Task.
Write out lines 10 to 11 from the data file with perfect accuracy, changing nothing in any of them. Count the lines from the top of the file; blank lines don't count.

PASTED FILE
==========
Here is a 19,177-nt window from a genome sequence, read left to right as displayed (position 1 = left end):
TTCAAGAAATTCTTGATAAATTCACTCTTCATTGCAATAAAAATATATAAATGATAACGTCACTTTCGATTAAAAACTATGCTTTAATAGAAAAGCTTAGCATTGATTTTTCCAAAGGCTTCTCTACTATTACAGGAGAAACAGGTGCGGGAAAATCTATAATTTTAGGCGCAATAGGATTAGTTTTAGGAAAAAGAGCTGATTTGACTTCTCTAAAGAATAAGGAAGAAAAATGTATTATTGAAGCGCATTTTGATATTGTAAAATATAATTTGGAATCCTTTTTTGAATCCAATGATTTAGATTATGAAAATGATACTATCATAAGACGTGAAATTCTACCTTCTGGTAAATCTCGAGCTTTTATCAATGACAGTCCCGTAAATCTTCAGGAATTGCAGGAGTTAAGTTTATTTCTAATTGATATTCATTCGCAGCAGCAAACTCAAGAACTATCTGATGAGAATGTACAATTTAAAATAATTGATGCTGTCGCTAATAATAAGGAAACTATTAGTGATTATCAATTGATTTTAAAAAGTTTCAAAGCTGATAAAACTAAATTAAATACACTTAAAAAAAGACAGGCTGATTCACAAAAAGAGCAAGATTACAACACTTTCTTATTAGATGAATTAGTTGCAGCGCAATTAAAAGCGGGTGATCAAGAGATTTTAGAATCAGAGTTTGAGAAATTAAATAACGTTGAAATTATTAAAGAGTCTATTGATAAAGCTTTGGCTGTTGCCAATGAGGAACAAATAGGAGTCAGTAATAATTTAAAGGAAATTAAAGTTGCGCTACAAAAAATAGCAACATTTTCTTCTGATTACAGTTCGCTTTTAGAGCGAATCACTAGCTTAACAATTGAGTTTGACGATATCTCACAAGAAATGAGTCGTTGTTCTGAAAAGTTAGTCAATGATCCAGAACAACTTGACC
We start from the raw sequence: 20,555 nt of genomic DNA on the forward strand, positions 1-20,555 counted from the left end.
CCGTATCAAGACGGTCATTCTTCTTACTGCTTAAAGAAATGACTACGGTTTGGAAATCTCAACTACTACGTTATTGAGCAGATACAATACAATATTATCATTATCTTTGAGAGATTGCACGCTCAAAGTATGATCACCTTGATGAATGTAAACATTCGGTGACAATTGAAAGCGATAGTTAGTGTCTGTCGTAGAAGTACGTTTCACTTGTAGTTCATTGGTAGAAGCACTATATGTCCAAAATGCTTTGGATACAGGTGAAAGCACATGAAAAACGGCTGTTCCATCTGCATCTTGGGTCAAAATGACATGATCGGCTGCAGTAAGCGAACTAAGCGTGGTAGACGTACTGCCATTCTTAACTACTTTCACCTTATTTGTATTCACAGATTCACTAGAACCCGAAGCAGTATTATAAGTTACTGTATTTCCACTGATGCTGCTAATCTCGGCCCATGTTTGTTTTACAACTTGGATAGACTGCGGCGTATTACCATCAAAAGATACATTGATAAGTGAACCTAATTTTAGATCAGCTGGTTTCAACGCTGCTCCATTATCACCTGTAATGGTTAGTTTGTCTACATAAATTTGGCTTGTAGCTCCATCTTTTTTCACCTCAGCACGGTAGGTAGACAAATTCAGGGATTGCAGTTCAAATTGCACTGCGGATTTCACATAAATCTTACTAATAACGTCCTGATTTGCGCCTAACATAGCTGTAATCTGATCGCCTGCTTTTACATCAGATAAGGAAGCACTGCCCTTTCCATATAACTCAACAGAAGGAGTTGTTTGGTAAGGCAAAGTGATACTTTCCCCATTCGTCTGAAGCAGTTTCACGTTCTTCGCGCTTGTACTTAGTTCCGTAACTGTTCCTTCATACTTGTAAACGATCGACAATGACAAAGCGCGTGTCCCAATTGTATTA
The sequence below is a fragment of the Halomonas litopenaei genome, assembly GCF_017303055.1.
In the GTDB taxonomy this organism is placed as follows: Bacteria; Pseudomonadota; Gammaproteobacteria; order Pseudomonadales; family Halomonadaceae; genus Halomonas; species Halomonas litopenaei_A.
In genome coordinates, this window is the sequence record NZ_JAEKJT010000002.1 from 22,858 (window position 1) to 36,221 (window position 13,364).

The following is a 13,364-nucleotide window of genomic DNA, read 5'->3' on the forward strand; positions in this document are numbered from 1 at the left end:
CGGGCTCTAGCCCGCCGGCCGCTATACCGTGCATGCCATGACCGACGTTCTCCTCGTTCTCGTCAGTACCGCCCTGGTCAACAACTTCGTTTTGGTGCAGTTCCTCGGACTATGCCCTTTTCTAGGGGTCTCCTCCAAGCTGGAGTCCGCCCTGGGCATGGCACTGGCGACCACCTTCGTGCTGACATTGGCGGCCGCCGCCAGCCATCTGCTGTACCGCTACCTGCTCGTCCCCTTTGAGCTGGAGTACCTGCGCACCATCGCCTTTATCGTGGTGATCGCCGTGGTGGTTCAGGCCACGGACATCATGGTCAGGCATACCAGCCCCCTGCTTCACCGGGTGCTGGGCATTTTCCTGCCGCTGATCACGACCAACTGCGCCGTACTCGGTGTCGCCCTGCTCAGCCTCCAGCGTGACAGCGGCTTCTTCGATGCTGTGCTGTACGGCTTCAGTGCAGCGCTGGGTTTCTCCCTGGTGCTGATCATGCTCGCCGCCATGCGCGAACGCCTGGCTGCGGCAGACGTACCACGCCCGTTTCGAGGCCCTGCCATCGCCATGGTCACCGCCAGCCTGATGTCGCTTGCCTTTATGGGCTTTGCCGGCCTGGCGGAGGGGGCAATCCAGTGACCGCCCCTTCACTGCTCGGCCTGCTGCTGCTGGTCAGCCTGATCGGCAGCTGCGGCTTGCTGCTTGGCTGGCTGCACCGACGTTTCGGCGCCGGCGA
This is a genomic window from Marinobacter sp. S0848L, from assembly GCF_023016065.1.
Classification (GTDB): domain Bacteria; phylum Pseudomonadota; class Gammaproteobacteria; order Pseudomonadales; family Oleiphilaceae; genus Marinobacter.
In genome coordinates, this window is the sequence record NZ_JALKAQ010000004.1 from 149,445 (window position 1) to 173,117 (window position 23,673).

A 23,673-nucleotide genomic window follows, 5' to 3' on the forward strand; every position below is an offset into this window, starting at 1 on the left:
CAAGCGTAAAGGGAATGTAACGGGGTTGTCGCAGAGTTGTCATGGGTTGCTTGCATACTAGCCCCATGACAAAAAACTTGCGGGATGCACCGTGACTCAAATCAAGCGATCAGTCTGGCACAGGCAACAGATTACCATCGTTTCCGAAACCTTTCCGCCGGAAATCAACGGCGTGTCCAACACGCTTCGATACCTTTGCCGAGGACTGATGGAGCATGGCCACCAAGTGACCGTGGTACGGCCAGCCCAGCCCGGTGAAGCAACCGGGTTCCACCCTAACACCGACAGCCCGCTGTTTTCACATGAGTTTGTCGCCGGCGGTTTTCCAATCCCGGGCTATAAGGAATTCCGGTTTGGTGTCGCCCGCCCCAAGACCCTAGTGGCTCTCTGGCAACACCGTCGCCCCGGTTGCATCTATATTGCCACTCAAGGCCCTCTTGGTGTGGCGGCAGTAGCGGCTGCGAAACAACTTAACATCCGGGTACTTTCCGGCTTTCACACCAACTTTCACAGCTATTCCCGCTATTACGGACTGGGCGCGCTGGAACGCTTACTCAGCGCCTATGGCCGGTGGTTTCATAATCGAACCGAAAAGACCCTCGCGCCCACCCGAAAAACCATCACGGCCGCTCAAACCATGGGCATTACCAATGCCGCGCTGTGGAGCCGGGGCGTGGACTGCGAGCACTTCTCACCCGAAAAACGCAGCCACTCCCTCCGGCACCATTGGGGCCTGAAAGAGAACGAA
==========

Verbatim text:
This is a genomic window from Marinobacter sp. S0848L, from assembly GCF_023016065.1.
Classification (GTDB): domain Bacteria; phylum Pseudomonadota; class Gammaproteobacteria; order Pseudomonadales; family Oleiphilaceae; genus Marinobacter.